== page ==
All the behavioral patterns outlined above prove that FOCUS is able to deploy independent Network-Cloud slice approaches on top of the same shared system. In these, Network-Cloud slices #1 and #2 are served with different VNFs, and the Network-Cloud slice #3 runs a software application. Furthermore, the throughput outcomes demonstrate FOCUS is able to dynamically adapt bandwidth reservations in the Network-Cloud slice in a carrier-grade way, so that it can respond to network changes at runtime. Finally, FOCUS provides high-level isolation capabilities along the entire offering Network-Cloud Slice data paths, by avoiding traffic flows to interfere with each other (while maintaining the same bit rate patterns) at all the on-path links.

In the FON experiment, the traffic coming from the Private Wi-Fi slice faces the same events as for the Private Wi-Fi slice (#1) of the FOCUS pilot tests (i.e., the reduction of the sender’s offered bit rate followed by an increase in the previous value 30 seconds later). In spite of the greater bandwidth availability at the link, the MQTT clients (Slice #2) are unable to consume the entire resources, keeping a bit rate of around 7.2 Mbps along all the test runtime. The reason for this constant bit rate pattern is that the FON system lacks features to reconfigure the queue’s bandwidth reservations dynamically (i.e., Fonero only supports static bandwidth reservations, whereas FOCUS provides a dynamic SDN-based resource allocation approach). Furthermore, as the bandwidth isolation is only enforced between the Wi-Fi slices (Public and Private), the UDP traffic (sent at a Constant Bit Rate service model) competes with the MQTT TCP traffic for the bandwidth resources, as evidenced by the slight variations on the UDP CBR traffic throughput of the Slice #2 depicted in Figure 8 (here the disturbance is more perceptible when examining the measured traffic’s one way delay (OWD): for the FOCUS tests the average OWD is 13 milliseconds while for the FON tests it is 57 milliseconds). If there are more aggressive flows (such as UDP at higher rate), the CBR traffic (slice #3) consequently faces greater fluctuations in throughput. This undesirable outcome occurs as the result of a lack of traffic isolation that affects both traffic flows coming from the Public Wi-Fi slice (MQTT and UDP CBR). This happens because the flows compete for the same resources in the data path at the backhaul part that connects the Fonero node with the Carrier’s cloud. The lack of service differentiation features tailored for the Public Wi-Fi slice is harmful for 5G UDN scenarios, where a wide range of applications require sophisticated (and specific) services that need to go far beyond providing poor best-effort capabilities.

The analysis of the outcome proves that the FOCUS scheme significantly outperforms the FON Wi-Fi sharing system in different ways, by providing high-level Network-Cloud slice end-to-end provisioning, while giving them independence from each other and offering multiservice customization in the form of chaining VNFs and/or software applications. Moreover, the FOCUS full “softwarization” approach enables Network-Cloud Slice resources to be dynamically enforced/reinforced in a carrier-grade way at running time, thus offering great flexibility and adaptability perspectives. Finally, FOCUS is capable of providing highly-isolated end-to-end (all the way from the Wi-Fi slice to the carrier cloud system) Network-Cloud slice instances. Hence, the ability to cope with the functional requirements foreseen by the UDN scenarios suggests that the FOCUS scheme is potentially able to expand 5G capacities.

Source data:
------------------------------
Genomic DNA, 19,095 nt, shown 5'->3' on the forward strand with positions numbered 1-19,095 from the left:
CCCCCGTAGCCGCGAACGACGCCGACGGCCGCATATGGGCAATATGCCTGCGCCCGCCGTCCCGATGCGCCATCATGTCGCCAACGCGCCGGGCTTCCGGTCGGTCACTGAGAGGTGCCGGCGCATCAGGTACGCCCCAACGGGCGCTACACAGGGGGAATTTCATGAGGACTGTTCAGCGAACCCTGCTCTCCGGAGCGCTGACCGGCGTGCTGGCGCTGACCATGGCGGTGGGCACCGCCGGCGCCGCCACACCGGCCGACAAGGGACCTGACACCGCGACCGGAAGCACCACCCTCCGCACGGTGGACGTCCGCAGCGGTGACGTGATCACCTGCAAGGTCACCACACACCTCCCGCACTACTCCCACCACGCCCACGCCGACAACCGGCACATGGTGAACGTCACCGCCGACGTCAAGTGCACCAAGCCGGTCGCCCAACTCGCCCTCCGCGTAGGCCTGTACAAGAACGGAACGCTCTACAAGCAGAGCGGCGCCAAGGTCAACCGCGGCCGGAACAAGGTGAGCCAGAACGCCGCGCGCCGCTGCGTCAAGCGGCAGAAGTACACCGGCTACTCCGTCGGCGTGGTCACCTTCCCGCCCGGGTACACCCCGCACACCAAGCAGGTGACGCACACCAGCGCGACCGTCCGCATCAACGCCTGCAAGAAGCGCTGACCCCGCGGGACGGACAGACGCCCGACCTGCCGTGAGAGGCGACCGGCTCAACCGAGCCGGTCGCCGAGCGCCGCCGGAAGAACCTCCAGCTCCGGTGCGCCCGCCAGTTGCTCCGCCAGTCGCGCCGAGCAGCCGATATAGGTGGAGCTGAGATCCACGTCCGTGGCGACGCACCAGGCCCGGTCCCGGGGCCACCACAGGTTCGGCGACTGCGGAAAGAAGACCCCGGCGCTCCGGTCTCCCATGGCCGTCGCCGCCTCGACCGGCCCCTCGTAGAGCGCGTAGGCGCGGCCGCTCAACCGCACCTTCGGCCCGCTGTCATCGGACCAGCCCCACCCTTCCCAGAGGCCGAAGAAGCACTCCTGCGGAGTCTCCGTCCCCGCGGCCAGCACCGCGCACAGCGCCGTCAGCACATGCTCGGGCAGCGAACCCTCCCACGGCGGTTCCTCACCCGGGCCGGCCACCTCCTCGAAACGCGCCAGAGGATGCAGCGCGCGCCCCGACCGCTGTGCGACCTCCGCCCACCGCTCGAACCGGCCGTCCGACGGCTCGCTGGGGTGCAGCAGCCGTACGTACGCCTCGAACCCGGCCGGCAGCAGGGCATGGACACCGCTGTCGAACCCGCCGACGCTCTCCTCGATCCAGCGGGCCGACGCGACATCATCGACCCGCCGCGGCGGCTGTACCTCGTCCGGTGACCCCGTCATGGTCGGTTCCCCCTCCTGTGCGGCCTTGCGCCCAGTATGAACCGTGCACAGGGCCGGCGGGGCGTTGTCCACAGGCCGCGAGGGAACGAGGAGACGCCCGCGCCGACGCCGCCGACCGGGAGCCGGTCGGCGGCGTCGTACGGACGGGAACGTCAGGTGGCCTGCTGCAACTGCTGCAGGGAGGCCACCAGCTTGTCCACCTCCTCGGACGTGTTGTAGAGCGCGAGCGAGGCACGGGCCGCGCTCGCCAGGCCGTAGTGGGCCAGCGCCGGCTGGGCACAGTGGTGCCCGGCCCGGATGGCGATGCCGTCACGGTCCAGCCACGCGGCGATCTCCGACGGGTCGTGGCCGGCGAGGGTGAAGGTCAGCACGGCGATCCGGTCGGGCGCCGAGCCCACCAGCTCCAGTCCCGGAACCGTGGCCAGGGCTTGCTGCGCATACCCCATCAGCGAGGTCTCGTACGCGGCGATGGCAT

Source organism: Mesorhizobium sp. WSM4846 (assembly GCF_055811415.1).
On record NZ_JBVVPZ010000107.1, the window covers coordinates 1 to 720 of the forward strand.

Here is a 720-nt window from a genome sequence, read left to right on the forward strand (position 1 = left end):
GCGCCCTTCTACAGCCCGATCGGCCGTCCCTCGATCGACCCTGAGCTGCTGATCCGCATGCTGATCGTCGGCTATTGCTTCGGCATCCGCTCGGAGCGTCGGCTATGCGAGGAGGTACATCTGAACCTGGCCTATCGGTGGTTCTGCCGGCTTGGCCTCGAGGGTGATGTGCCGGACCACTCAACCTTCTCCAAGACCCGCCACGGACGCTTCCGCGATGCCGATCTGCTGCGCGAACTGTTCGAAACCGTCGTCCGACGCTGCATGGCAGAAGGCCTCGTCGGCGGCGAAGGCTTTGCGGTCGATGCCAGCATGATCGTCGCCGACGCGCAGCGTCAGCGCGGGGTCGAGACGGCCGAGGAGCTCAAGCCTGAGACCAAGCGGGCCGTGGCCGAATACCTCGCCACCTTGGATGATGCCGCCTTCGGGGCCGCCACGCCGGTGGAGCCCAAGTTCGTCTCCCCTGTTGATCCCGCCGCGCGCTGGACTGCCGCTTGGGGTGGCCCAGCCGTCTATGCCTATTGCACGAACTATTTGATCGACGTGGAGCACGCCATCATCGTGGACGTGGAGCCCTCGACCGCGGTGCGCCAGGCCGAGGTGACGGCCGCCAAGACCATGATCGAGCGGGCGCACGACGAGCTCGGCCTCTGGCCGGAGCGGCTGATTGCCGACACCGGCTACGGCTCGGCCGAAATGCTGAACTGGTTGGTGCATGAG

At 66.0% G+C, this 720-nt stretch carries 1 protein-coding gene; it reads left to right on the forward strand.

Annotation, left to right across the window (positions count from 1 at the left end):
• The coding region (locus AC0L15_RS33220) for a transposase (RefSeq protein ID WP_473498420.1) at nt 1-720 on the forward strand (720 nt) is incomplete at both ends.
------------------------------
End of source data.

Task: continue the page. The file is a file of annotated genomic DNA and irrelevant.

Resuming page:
6. Conclusion and Future Work

This study has investigated FOCUS, a solution that seeks to enhance 5G UDN techniques by making an efficient use of Wi-Fi-sharing technology for expanding resource perspectives. FOCUS achieves this goal by provisioning end-to-end Network-Cloud slices that cover the whole distance between Wi-Fi -sharing slice and the carrier cloud system. FOCUS allows an efficient sharing of Wi-Fi network resources through the coexistence of multiple slices tailored to the particular needs of corresponding users or things. By turning CPEs and other computing features belonging to the Wi-Fi-sharing network domain into programmable fog nodes, FOCUS was able to adopt a fully softwarized approach that can effectively meet the heterogeneous requirements of a myriad of scenarios on an end-to-end basis, by offering an alternative to traditional ossified Wi-Fi sharing systems such as the FON. FOCUS allows end-to-end high-level isolation and supports flexible carrier-grade resource allocation dynamic functions at the runtime. The prototyping evaluation demonstrates the basic functional principles that the FOCUS interoperable architecture allows. Moreover, the system-level analysis revealed that FOCUS outperforms the FON system to a remarkable degree by addressing the 5G UDN functional requirements. FOCUS provisions high-level isolated end-to-end Network-Cloud slices, and features multiservice customization in the form of VNFs and software applications. This is because it is controllable in a carrier-grade manner at runtime through a complete end-to-end “softwarization.”